2015 Young Adult Services Symposium: New Adults

Sorry this wrap-up is so late, dear Hubbers – conferences always knock me out for at least a week after. Anyways, I was happy to attend the “New Adulthood: Literature & Services for NA Patrons” presented by Meg Hunt Wilson, Teen Librarian & Reference Librarian in Oklahoma City, Oklahoma (my home state!) and our own Hub member manager, Molly Wetta, Collection Development Librarian at the Lawrence (Kansas) Public Library. They focused on  four aspects of the NA market – what is new adult, appeal and marketing, booktalks, and library services. I was thoroughly fascinated by their presentation, and without further ado – here’s the highlights of their talk at the 2015 YALSA YA Services Symposium.



So – what is New Adult?

New adult titles are geared towards teens who are just past high school life – 18-25 years of age is the common age range. NA books began as a self-publishing phenomenon, but eventually move on to the “regular” publishing world. The books are mostly set on college campuses, are relationship centric, fast-paced, and emotionally intense. And, oooh! Are they ever steamy! As one of my teens told me when I told her about this panel: “aren’t those the books with a lot of sex in them?”

Yes, missy. Yes, they are. They have some straight-up steamy YA appeal and feature lots of “sexytimes” – I had to work their definition into my write-up!

Even though they seemed to hit their peak in 2013, NA is still going strong with publishers picking up the “big names” of the game and leaving everyone else to the self-publishing world which has been working fine all this time.

Be aware of some common tropes in theses novels; one might define them as “problem” novels similar to teen books that deal with problem issues. Bad boys, differing economic situations between characters, drug abuse and mental illness all play heavily in NA books. One trope to be aware of: rape and sexual assault is featured often in NA books. Oftentimes, the hero of the story steps in and stops the attack; yet, the incident is usually never discussed further and could be a trigger to some readers. Unfortunately, there are other pitfalls in the realm of NA books – a lack of editing, formulaic plots, one-dimensional characters and the use of traditional gender and class stereotypes are often cited as problems within.

Molly and Meaghan gave some great booktalks. You can find the slides from their presentation on Molly’s blog, along with an even longer list of New Adult titles and additional resources. Seriously, check out all the books they talked about! I was really surprised to see a lot of YA authors also writing NA fiction – I guess I wasn’t surprised, I just didn’t know!

One list of books I will include is a list of YA titles that have some major NA appeal:

  • Fangirl by Rainbow Rowell
  • The Infinite Moment of Us by Lauren Myracle (this one has graphic sex, ya’ll)
  • Just One Day by Gayle Forman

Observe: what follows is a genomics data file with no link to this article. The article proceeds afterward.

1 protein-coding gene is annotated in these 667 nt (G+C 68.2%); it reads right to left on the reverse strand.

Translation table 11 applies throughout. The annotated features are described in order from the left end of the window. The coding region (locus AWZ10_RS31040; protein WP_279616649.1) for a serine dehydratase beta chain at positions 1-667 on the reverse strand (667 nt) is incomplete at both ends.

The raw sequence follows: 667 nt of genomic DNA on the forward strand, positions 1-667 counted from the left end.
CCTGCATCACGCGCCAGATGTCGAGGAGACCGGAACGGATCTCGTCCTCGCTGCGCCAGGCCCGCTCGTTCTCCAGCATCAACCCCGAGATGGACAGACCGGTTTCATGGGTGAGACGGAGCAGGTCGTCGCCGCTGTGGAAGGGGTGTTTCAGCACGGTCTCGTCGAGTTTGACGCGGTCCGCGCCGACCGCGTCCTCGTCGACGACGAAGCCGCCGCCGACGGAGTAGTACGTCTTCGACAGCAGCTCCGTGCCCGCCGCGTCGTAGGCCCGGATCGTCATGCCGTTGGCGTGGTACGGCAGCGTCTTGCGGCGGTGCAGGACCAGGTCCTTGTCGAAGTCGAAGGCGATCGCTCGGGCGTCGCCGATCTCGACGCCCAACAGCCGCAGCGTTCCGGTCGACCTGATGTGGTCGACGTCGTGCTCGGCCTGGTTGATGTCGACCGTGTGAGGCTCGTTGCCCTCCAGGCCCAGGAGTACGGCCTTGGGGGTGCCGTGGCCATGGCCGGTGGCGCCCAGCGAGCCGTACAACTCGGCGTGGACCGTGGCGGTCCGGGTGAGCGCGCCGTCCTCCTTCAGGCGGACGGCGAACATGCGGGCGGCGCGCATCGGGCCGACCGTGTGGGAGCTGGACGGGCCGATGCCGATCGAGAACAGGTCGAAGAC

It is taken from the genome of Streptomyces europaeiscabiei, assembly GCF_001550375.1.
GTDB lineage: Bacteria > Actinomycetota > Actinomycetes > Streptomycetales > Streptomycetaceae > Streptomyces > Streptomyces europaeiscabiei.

• Girls Like Us by Gail Giles
  • The Boy Most Likely To by Huntley Fitzpatrick (this one’s angsty & dramatic!)
  • I’ll Meet You There by Heather Demetrios (steamy!!)
  • Hold Me Closer, Necromancer by Lise McBride
  • What We Left Behind by Robin Talley
  • Dirty Little Secret by Jen Echols (also steamy!!)


So, why should YA Librarians care?

Well, for one thing – information seeking behaviors of college students mimic or are more similar to teens than other age groups. Those of us who work well with teens will also work well with new adults.  Guess why?  Because they were literally just teens!  Also, what about new adults who don’t self-identify as “new adult”? They actually identify more with teens as opposed to adults. The thing is, we’re helping these kiddos – it’s hard moving from teen to suddenly adult. We can be there for them to help move them up the adult ladder until they’re standing there with us!

After booktalks, Meg and Molly gave some great ideas for programming – homebrewing, weeknight dinner planning, writing workshops and book groups, financial literacy, retro gaming and digital services. You can see even more examples and ideas in this post on Molly’s blog. And, you know what? New adults aren’t always in the library. They might be in the pub on the corner, so think about your outreach and how it translates to new college students or those new to the workforce.

Meg and Molly both had some really great closing thoughts as well.  Meg: NA acknowledges and occupies a gap in between the literature and services for teens and the very different interests and behaviors of adults. Molly: NA won’t ever break outside contemporary romance and a special designation is unnecessary. But, we need to catch those patrons because we’re losing them.

Yup – we’re losing them. And, I think teen librarians and other adults who work with teens are the gateway between children’s & adult services that will help not only teens, but new adults as well. Thanks, Meg & Molly for such an entertaining and informative presentation!

— Traci Glass, currently reading Up to This Pointe by Jennifer Longo